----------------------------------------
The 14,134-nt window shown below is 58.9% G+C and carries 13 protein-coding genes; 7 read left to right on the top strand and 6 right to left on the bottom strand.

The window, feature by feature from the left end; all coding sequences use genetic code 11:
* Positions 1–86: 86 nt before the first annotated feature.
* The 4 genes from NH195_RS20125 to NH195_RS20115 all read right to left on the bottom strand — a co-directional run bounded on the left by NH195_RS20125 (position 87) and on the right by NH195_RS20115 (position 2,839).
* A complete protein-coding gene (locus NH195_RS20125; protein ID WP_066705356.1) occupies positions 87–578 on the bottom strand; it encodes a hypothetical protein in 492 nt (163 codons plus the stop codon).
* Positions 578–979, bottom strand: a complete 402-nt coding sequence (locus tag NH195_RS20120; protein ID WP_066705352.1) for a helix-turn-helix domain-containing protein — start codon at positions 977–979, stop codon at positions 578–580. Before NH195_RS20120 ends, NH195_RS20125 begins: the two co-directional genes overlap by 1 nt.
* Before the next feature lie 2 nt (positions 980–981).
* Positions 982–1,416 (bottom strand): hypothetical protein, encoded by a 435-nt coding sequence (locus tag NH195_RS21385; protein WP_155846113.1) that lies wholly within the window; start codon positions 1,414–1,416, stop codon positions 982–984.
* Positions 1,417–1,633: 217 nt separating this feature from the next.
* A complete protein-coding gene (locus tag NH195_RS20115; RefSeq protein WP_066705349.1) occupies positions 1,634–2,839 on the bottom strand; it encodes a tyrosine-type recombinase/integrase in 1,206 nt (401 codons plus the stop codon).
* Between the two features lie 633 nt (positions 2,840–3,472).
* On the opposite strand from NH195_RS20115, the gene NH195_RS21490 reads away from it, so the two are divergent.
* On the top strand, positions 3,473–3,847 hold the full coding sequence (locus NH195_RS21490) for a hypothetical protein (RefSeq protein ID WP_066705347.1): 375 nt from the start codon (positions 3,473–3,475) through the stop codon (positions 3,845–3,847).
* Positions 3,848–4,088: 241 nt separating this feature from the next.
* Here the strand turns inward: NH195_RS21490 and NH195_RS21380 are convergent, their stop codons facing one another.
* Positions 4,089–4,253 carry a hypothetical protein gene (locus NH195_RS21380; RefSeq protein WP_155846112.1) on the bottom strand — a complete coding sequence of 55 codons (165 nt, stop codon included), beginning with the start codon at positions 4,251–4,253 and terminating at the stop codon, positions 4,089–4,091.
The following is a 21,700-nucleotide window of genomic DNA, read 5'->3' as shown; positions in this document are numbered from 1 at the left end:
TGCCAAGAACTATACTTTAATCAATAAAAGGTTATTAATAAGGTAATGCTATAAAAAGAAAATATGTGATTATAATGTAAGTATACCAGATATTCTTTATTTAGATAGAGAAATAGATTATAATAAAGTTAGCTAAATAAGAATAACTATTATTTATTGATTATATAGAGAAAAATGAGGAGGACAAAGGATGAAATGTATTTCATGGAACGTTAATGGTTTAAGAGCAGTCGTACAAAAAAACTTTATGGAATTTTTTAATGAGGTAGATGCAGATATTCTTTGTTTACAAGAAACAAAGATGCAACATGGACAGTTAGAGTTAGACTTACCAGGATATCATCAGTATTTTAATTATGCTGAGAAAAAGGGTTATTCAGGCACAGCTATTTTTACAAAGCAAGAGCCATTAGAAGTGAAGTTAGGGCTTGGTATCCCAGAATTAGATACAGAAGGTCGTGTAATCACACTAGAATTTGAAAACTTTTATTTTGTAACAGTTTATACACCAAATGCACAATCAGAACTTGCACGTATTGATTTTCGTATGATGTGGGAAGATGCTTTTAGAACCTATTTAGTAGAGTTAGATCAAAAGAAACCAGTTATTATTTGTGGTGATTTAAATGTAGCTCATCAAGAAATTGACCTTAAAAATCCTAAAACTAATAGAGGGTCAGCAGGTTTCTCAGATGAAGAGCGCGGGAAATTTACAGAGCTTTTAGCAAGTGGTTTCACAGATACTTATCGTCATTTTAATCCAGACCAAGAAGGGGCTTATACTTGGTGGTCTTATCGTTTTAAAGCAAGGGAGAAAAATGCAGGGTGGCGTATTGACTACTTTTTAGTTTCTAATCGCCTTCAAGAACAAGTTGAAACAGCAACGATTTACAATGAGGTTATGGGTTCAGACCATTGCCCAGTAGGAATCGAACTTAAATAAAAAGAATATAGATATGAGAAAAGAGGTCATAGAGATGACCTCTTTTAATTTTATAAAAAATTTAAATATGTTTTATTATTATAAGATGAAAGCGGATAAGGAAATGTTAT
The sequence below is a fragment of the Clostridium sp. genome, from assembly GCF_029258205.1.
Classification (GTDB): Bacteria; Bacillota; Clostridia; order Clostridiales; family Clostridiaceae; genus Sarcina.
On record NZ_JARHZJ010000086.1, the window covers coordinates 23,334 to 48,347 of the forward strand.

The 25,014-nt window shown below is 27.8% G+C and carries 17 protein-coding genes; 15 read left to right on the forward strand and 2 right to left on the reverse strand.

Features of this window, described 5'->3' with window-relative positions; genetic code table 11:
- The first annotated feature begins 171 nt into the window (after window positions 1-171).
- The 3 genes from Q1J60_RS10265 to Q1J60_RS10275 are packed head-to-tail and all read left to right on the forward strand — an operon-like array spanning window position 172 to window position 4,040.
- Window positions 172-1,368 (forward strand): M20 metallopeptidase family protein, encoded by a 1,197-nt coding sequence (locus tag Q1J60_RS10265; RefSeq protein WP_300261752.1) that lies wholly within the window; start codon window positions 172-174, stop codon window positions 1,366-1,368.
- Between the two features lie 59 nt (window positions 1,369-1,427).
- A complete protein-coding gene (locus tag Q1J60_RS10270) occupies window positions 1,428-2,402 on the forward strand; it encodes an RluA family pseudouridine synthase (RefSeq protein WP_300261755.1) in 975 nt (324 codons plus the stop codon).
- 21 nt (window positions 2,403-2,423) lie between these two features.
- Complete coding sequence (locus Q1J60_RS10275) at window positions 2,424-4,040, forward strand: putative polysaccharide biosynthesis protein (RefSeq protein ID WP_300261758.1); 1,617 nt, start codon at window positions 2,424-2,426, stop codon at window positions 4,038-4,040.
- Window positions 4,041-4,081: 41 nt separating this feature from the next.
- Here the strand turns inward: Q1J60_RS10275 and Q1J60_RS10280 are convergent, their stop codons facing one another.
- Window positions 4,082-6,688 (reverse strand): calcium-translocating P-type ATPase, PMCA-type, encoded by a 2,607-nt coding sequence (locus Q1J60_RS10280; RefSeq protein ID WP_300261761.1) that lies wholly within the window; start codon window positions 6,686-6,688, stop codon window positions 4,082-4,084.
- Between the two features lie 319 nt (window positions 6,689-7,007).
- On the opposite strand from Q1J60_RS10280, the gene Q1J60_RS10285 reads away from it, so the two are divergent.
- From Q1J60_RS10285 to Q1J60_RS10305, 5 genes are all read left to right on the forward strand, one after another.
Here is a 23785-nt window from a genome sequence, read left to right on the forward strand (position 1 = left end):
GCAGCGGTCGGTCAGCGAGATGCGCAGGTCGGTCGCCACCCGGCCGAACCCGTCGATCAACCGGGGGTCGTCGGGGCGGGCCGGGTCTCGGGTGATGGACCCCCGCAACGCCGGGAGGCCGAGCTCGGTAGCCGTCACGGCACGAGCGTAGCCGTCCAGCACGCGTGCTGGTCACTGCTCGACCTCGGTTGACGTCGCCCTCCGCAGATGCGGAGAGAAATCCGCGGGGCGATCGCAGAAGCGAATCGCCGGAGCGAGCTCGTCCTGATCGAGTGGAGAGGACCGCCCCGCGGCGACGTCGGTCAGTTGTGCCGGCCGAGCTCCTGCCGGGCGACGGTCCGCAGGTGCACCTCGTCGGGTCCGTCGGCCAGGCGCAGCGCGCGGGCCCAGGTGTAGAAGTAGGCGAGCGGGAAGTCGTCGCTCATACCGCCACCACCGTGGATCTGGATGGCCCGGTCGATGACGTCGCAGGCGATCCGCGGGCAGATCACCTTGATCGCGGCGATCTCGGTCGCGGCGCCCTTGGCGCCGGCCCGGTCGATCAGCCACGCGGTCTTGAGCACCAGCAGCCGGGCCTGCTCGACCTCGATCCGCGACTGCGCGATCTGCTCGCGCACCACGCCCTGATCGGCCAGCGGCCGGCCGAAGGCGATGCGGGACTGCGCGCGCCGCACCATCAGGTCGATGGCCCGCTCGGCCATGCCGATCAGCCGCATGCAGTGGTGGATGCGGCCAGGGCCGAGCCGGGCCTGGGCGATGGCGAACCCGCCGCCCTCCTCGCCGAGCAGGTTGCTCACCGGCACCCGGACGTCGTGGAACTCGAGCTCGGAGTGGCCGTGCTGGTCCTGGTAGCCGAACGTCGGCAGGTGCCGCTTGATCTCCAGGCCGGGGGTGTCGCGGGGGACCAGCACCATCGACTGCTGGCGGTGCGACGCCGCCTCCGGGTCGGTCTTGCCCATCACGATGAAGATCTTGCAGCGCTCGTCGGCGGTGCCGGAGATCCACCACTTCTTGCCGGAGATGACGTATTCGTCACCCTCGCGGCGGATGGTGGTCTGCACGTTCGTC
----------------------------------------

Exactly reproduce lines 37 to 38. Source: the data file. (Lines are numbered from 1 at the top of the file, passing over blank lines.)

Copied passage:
Here is a 23785-nt window from a genome sequence, read left to right on the forward strand (position 1 = left end):
GCAGCGGTCGGTCAGCGAGATGCGCAGGTCGGTCGCCACCCGGCCGAACCCGTCGATCAACCGGGGGTCGTCGGGGCGGGCCGGGTCTCGGGTGATGGACCCCCGCAACGCCGGGAGGCCGAGCTCGGTAGCCGTCACGGCACGAGCGTAGCCGTCCAGCACGCGTGCTGGTCACTGCTCGACCTCGGTTGACGTCGCCCTCCGCAGATGCGGAGAGAAATCCGCGGGGCGATCGCAGAAGCGAATCGCCGGAGCGAGCTCGTCCTGATCGAGTGGAGAGGACCGCCCCGCGGCGACGTCGGTCAGTTGTGCCGGCCGAGCTCCTGCCGGGCGACGGTCCGCAGGTGCACCTCGTCGGGTCCGTCGGCCAGGCGCAGCGCGCGGGCCCAGGTGTAGAAGTAGGCGAGCGGGAAGTCGTCGCTCATACCGCCACCACCGTGGATCTGGATGGCCCGGTCGATGACGTCGCAGGCGATCCGCGGGCAGATCACCTTGATCGCGGCGATCTCGGTCGCGGCGCCCTTGGCGCCGGCCCGGTCGATCAGCCACGCGGTCTTGAGCACCAGCAGCCGGGCCTGCTCGACCTCGATCCGCGACTGCGCGATCTGCTCGCGCACCACGCCCTGATCGGCCAGCGGCCGGCCGAAGGCGATGCGGGACTGCGCGCGCCGCACCATCAGGTCGATGGCCCGCTCGGCCATGCCGATCAGCCGCATGCAGTGGTGGATGCGGCCAGGGCCGAGCCGGGCCTGGGCGATGGCGAACCCGCCGCCCTCCTCGCCGAGCAGGTTGCTCACCGGCACCCGGACGTCGTGGAACTCGAGCTCGGAGTGGCCGTGCTGGTCCTGGTAGCCGAACGTCGGCAGGTGCCGCTTGATCTCCAGGCCGGGGGTGTCGCGGGGGACCAGCACCATCGACTGCTGGCGGTGCGACGCCGCCTCCGGGTCGGTCTTGCCCATCACGATGAAGATCTTGCAGCGCTCGTCGGCGGTGCCGGAGATCCACCACTTCTTGCCGGAGATGACGTATTCGTCACCCTCGCGGCGGATGGTGGTCTGCACGTTCGTC